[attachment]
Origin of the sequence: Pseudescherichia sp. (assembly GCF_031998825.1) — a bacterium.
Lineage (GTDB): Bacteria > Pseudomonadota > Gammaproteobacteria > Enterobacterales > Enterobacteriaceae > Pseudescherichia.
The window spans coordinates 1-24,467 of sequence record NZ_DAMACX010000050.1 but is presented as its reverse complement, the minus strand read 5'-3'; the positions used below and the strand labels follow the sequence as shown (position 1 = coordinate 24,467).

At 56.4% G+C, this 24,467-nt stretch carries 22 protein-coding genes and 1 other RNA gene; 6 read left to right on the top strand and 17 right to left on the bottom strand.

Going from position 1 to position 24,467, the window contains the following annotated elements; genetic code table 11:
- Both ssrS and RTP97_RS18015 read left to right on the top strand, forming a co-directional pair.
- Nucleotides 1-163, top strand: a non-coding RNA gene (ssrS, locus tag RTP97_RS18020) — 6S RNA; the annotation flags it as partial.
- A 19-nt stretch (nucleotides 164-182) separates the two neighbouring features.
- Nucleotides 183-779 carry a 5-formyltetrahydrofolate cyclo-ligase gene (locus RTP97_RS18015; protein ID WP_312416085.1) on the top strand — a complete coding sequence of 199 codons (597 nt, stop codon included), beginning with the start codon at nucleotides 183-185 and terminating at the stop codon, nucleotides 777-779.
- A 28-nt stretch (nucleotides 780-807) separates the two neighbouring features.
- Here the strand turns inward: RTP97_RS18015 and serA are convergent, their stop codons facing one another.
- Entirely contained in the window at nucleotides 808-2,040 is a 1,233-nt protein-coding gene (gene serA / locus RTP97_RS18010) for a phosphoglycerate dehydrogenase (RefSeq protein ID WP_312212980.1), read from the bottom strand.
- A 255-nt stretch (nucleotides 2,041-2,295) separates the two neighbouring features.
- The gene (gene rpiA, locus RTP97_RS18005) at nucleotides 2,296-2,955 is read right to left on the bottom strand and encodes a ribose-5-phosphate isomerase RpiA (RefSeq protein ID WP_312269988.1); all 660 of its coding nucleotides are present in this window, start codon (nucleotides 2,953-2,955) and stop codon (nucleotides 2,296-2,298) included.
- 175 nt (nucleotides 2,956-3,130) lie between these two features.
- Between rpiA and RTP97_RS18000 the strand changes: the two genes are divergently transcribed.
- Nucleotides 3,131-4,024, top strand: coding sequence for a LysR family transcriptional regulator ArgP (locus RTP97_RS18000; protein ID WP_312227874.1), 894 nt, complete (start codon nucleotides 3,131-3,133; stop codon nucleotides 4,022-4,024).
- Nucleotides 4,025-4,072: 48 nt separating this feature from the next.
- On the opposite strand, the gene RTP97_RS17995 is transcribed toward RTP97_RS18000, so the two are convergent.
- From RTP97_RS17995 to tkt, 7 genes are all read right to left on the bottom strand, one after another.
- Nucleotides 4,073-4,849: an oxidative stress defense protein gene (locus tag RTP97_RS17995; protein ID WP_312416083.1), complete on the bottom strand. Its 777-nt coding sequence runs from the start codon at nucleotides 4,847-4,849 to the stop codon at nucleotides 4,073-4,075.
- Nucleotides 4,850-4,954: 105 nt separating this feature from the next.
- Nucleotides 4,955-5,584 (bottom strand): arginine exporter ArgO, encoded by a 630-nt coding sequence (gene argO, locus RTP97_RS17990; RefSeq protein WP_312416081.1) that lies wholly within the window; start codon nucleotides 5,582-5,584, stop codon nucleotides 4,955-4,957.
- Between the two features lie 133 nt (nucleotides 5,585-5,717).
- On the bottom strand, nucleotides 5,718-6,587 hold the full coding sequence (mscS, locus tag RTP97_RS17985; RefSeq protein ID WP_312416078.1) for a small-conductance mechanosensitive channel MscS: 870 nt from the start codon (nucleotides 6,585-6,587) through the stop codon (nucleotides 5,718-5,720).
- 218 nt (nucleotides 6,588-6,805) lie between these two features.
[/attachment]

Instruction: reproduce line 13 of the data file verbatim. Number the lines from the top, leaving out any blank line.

- A 255-nt stretch (nucleotides 2,041-2,295) separates the two neighbouring features.